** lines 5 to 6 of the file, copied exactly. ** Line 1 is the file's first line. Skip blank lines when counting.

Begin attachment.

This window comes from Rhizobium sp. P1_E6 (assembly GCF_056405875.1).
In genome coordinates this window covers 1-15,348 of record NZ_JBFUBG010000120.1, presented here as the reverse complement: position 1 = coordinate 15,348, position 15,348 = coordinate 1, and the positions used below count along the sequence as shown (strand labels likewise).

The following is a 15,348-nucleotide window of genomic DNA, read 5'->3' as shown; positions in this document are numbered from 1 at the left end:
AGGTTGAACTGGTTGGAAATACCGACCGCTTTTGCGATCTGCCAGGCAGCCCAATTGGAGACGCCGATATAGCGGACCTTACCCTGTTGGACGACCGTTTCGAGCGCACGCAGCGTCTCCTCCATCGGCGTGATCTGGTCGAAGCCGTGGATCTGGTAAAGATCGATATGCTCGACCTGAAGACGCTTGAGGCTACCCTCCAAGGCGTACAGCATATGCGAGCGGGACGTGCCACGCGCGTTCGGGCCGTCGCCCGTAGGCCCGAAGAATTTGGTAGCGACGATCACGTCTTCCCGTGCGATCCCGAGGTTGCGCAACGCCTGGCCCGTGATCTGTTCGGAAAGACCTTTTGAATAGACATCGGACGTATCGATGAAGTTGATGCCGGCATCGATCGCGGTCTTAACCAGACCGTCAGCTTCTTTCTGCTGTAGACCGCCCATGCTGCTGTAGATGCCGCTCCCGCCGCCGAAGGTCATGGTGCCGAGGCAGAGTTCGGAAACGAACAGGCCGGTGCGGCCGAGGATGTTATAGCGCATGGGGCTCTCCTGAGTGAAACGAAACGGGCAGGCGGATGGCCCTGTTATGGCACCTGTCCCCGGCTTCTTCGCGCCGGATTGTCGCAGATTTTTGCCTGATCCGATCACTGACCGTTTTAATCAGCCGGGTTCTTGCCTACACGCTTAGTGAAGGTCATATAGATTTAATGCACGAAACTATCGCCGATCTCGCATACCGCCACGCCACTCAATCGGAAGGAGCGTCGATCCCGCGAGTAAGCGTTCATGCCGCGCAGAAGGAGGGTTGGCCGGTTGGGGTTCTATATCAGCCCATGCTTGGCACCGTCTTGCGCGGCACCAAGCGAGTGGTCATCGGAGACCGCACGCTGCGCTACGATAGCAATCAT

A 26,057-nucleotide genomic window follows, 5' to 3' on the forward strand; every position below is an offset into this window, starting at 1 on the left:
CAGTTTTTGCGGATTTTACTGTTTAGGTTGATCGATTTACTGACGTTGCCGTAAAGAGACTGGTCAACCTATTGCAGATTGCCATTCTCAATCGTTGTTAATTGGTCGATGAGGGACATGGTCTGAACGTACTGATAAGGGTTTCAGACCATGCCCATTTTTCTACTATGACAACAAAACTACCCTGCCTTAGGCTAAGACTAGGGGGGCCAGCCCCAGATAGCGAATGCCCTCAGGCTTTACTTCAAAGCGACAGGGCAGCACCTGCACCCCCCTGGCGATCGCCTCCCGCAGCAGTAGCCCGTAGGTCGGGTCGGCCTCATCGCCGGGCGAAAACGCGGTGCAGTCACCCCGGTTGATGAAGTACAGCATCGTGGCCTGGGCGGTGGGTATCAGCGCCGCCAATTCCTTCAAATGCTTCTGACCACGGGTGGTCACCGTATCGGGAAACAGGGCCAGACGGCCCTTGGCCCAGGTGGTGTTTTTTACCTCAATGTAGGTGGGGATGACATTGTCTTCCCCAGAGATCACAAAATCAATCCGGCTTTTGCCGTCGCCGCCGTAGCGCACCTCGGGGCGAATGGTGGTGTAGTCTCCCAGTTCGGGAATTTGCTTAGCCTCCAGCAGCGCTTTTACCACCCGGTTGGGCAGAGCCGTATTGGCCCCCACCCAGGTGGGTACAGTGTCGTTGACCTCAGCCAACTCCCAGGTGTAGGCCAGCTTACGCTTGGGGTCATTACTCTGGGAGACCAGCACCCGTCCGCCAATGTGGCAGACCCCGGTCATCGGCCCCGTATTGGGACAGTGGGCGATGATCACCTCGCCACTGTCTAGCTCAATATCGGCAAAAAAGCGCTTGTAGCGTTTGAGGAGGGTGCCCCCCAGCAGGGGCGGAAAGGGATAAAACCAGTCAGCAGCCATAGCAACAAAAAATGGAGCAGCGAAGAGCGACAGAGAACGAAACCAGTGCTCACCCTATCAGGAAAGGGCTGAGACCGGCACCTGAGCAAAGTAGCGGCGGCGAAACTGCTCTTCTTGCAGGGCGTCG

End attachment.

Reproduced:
A 26,057-nucleotide genomic window follows, 5' to 3' on the forward strand; every position below is an offset into this window, starting at 1 on the left:
CAGTTTTTGCGGATTTTACTGTTTAGGTTGATCGATTTACTGACGTTGCCGTAAAGAGACTGGTCAACCTATTGCAGATTGCCATTCTCAATCGTTGTTAATTGGTCGATGAGGGACATGGTCTGAACGTACTGATAAGGGTTTCAGACCATGCCCATTTTTCTACTATGACAACAAAACTACCCTGCCTTAGGCTAAGACTAGGGGGGCCAGCCCCAGATAGCGAATGCCCTCAGGCTTTACTTCAAAGCGACAGGGCAGCACCTGCACCCCCCTGGCGATCGCCTCCCGCAGCAGTAGCCCGTAGGTCGGGTCGGCCTCATCGCCGGGCGAAAACGCGGTGCAGTCACCCCGGTTGATGAAGTACAGCATCGTGGCCTGGGCGGTGGGTATCAGCGCCGCCAATTCCTTCAAATGCTTCTGACCACGGGTGGTCACCGTATCGGGAAACAGGGCCAGACGGCCCTTGGCCCAGGTGGTGTTTTTTACCTCAATGTAGGTGGGGATGACATTGTCTTCCCCAGAGATCACAAAATCAATCCGGCTTTTGCCGTCGCCGCCGTAGCGCACCTCGGGGCGAATGGTGGTGTAGTCTCCCAGTTCGGGAATTTGCTTAGCCTCCAGCAGCGCTTTTACCACCCGGTTGGGCAGAGCCGTATTGGCCCCCACCCAGGTGGGTACAGTGTCGTTGACCTCAGCCAACTCCCAGGTGTAGGCCAGCTTACGCTTGGGGTCATTACTCTGGGAGACCAGCACCCGTCCGCCAATGTGGCAGACCCCGGTCATCGGCCCCGTATTGGGACAGTGGGCGATGATCACCTCGCCACTGTCTAGCTCAATATCGGCAAAAAAGCGCTTGTAGCGTTTGAGGAGGGTGCCCCCCAGCAGGGGCGGAAAGGGATAAAACCAGTCAGCAGCCATAGCAACAAAAAATGGAGCAGCGAAGAGCGACAGAGAACGAAACCAGTGCTCACCCTATCAGGAAAGGGCTGAGACCGGCACCTGAGCAAAGTAGCGGCGGCGAAACTGCTCTTCTTGCAGGGCGTCG